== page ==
Question of the Week

What Hoops Have You Jumped Through to Land a New Client?

We recently came across a Web post by legal consultant Jerome Kowalski that asked: Are 100 Page Reponses by Law Firms to Client RFP’s Really Efficient or Necessary?

“The RFP typically requires completion of a 60+ page questionnaire, which frequently requires scores of hours and professional time to complete,” Kowalski wrote.

Time-intensive, nerve-racking client beauty pageants have long been a bane of large law firms. But we know corporate clients aren’t the only ones that require potential counsel to jump through outlandish hoops. Whether you are a solo, midsize, BigLaw or boutique practitioner, we want to know, what lengths have you gone to in order to secure a client’s business? And, just as important, was it worth the effort?

Answer in the comments.

Read the answers to last week’s question: What Legal Term-of-Art Blunders Are ‘Nails on a Chalkboard’ to Your Ears?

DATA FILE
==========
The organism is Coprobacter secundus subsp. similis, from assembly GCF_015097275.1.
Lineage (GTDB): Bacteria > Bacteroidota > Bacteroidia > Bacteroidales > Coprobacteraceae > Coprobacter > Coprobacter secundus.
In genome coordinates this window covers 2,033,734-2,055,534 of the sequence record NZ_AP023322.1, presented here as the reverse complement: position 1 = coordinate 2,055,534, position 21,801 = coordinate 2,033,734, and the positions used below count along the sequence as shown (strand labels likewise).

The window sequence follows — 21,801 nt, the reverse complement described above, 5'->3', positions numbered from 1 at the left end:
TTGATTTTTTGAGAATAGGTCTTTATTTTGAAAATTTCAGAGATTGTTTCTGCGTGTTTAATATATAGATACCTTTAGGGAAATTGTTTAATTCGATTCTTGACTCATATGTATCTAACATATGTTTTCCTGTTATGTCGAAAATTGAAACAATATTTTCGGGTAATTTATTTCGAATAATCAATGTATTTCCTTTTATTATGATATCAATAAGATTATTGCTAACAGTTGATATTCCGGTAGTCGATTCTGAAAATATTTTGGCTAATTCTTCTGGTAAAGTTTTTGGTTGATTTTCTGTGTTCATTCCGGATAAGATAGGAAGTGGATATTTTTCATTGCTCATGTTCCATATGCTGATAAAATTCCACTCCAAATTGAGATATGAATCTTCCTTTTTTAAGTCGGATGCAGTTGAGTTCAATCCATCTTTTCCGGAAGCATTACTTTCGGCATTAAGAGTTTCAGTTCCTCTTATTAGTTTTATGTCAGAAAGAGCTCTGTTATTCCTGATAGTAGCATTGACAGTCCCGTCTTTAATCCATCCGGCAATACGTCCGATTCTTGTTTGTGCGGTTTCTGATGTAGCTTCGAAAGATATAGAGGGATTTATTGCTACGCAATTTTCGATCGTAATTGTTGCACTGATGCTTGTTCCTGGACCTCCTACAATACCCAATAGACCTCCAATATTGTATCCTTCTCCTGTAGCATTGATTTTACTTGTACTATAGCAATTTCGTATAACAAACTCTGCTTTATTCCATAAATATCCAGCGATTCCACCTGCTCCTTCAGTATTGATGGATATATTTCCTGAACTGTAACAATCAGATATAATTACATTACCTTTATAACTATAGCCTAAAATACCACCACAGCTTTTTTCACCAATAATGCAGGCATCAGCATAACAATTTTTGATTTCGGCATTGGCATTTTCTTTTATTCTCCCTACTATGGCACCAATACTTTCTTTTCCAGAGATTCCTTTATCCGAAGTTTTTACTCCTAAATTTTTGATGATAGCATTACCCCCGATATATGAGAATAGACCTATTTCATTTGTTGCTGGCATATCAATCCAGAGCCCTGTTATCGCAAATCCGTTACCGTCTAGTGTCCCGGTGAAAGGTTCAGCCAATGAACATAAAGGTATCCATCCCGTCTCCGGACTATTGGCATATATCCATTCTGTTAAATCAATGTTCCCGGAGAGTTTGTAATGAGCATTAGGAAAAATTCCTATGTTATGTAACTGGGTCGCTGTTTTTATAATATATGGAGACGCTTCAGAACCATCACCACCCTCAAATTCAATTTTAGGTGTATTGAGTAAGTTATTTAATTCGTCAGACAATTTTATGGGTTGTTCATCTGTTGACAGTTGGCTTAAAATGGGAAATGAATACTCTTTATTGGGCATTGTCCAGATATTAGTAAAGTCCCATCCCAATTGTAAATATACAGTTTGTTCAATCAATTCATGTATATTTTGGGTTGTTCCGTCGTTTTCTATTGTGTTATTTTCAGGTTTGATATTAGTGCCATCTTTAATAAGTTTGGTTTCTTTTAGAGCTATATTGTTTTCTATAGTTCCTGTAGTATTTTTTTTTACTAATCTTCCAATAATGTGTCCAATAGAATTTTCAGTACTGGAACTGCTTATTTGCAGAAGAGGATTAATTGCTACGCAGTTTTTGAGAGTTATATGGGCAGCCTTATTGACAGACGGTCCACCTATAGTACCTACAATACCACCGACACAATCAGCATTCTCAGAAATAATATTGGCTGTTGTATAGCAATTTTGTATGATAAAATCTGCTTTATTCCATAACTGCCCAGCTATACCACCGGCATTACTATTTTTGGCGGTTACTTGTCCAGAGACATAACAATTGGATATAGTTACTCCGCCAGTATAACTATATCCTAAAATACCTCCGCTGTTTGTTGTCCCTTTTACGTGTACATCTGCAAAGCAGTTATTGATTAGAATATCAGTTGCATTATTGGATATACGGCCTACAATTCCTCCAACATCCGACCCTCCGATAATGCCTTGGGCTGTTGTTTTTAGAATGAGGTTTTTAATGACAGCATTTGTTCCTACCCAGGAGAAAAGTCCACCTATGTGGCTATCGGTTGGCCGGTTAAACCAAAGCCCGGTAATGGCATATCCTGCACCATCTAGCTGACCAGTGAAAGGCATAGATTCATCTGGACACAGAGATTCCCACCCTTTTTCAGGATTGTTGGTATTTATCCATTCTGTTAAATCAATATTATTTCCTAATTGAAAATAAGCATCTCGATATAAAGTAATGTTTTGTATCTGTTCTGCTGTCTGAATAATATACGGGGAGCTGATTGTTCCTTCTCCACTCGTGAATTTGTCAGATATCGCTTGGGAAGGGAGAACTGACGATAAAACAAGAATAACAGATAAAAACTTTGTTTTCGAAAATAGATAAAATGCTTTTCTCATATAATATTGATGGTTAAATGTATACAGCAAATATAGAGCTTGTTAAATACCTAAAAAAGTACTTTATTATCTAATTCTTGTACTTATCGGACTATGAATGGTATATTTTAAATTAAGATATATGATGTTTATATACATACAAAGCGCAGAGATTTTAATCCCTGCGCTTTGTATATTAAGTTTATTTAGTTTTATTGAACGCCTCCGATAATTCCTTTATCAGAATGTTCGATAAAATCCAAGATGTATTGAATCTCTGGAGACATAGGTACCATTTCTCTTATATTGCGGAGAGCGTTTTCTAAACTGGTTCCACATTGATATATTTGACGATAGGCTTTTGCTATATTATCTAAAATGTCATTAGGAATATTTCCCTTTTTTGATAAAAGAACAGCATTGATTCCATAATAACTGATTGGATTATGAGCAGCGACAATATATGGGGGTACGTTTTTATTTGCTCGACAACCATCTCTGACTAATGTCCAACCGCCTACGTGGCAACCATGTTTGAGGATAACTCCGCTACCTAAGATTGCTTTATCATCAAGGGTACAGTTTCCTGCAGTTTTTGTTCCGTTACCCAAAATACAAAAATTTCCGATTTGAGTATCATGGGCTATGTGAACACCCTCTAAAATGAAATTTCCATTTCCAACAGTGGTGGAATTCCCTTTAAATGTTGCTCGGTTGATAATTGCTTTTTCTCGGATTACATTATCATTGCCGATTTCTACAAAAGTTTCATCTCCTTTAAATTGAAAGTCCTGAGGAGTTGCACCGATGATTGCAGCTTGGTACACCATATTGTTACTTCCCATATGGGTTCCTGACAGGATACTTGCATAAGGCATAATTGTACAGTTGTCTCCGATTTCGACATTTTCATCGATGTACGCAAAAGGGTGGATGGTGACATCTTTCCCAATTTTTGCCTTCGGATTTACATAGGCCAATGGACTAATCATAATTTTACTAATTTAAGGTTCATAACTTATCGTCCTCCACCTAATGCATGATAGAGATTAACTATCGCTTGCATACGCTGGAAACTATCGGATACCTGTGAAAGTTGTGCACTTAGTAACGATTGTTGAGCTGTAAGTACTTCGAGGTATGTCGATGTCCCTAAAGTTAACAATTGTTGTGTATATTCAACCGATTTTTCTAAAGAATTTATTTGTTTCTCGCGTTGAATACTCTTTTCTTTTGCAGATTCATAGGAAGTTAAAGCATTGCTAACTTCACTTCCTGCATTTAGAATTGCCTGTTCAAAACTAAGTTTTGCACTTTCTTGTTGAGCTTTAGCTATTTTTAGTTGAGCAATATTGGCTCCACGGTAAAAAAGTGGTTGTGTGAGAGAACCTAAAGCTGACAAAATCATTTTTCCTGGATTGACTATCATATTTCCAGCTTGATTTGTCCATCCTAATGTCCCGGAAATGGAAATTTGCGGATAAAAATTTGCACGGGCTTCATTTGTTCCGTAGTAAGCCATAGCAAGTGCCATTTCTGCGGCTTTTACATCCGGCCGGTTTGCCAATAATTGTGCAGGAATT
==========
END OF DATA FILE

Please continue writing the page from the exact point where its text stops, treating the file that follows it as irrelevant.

Featured answer:

Posted by the Reluctant Law Student: “Lawyers are guilty of this too. As a science/math undergrad, it drives me crazy to hear the term ‘calculus’ tossed around in law. The Learned Hand calculus in tort is a perfect example. It implies a simple formula where we find a breach of the duty of care when the burden of precaution taken is less than the probability of the loss times the value of the loss. Or, in a simplified equation, B < P * L. This is not calculus! It is basic, simple, elementary school algebra. Calculus is the mathematics of change. Its base, the derivative dY/dX, implies the change in Y for every 1 unit change in X. There is no change implied in the way we look at the ‘calculus’ of negligence in tort. We simply weigh the variables (algebraically) to see whether the defendant is liable. Thank you for this forum. I truly feel unburdened having gotten this off of my chest.”

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